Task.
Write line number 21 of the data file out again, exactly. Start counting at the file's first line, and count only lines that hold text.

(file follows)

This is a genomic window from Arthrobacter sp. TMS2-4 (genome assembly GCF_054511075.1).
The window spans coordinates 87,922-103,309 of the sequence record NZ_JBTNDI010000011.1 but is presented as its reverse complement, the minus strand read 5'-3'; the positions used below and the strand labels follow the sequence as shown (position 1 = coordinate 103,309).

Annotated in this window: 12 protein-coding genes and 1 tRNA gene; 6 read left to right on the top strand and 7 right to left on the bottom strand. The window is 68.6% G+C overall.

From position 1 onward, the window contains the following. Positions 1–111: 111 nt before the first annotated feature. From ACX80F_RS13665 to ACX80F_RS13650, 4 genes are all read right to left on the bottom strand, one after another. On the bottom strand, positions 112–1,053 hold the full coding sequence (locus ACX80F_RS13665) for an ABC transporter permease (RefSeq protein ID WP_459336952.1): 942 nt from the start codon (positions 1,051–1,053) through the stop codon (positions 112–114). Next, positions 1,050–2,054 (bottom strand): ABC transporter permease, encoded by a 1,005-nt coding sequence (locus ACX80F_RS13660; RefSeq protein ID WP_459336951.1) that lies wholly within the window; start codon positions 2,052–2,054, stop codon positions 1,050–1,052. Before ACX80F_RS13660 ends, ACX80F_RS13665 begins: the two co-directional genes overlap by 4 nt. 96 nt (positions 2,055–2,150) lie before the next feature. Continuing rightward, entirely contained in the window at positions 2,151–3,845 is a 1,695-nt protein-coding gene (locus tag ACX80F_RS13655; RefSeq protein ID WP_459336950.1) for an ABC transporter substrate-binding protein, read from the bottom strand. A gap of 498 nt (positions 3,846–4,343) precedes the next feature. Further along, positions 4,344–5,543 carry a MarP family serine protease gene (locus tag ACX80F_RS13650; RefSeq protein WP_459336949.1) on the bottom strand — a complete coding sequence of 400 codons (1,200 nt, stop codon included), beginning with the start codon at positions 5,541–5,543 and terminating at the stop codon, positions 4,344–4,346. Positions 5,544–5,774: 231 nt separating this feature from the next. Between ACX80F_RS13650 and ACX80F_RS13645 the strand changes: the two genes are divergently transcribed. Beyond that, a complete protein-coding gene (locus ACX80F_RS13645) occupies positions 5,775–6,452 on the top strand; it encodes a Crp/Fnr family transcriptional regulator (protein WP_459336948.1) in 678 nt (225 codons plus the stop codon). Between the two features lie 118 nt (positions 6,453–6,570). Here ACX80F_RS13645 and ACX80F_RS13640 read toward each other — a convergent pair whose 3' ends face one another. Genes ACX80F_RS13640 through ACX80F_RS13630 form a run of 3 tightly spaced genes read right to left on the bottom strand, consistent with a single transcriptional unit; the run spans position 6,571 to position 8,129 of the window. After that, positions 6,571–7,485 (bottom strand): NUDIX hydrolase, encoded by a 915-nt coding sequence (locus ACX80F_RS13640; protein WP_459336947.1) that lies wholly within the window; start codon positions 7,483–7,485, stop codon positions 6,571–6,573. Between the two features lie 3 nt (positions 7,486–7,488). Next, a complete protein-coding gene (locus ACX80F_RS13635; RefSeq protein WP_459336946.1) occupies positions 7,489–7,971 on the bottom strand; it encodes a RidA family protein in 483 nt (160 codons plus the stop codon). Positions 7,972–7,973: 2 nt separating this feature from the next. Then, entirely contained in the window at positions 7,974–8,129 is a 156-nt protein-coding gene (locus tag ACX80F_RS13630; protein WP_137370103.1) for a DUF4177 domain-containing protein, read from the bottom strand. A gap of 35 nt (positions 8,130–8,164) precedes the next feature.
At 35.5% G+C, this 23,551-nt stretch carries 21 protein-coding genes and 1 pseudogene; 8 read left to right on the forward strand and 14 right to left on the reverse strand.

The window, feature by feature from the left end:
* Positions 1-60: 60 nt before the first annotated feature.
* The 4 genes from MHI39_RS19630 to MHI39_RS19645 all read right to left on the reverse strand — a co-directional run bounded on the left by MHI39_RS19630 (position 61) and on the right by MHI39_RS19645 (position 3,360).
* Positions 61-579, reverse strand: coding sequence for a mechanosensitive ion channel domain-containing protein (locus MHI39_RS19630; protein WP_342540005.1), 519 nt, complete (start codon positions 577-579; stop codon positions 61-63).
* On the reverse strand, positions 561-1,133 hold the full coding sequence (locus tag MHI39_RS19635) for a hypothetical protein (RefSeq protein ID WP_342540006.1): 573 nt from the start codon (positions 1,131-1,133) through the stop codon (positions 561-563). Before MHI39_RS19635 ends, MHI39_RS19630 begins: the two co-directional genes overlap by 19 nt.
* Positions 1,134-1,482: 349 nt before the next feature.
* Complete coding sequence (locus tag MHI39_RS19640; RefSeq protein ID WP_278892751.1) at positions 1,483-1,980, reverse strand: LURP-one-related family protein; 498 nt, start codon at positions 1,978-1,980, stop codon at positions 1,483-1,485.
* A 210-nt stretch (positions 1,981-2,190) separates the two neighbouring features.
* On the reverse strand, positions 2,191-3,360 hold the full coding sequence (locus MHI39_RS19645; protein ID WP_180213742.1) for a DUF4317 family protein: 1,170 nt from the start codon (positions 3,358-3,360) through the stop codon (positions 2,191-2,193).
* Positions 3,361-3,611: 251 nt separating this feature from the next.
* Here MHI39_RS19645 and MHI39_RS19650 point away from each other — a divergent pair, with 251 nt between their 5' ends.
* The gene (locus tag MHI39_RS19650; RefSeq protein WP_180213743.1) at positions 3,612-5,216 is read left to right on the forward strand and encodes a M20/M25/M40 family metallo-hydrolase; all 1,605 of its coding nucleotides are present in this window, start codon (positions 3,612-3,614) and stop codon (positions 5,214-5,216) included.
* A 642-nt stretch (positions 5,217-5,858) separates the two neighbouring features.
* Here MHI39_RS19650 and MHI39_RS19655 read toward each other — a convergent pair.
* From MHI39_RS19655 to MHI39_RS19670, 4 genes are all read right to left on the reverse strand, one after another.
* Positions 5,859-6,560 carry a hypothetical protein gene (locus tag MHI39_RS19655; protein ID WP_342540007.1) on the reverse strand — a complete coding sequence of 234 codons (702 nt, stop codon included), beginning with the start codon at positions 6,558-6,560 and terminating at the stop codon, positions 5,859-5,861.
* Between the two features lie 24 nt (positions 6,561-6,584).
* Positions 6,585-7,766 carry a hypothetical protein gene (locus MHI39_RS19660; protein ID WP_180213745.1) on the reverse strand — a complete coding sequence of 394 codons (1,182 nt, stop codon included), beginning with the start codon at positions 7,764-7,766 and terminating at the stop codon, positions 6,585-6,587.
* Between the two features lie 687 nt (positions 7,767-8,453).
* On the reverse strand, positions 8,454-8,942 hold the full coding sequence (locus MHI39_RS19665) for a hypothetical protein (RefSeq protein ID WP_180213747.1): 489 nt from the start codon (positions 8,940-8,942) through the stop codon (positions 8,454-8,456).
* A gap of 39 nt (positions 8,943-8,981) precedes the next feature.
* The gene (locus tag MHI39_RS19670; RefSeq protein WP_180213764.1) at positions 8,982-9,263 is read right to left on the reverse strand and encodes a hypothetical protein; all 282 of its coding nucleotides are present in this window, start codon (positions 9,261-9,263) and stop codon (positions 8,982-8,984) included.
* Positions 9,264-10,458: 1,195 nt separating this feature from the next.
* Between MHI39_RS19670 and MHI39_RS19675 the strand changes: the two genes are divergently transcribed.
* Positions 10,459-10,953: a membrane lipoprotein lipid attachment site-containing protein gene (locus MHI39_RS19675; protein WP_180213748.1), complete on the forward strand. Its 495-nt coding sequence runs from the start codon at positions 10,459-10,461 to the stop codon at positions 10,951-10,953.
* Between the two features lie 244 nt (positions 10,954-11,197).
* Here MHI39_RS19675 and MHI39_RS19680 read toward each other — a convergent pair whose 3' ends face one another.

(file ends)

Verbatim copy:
* Positions 5,859-6,560 carry a hypothetical protein gene (locus tag MHI39_RS19655; protein ID WP_342540007.1) on the reverse strand — a complete coding sequence of 234 codons (702 nt, stop codon included), beginning with the start codon at positions 6,558-6,560 and terminating at the stop codon, positions 5,859-5,861.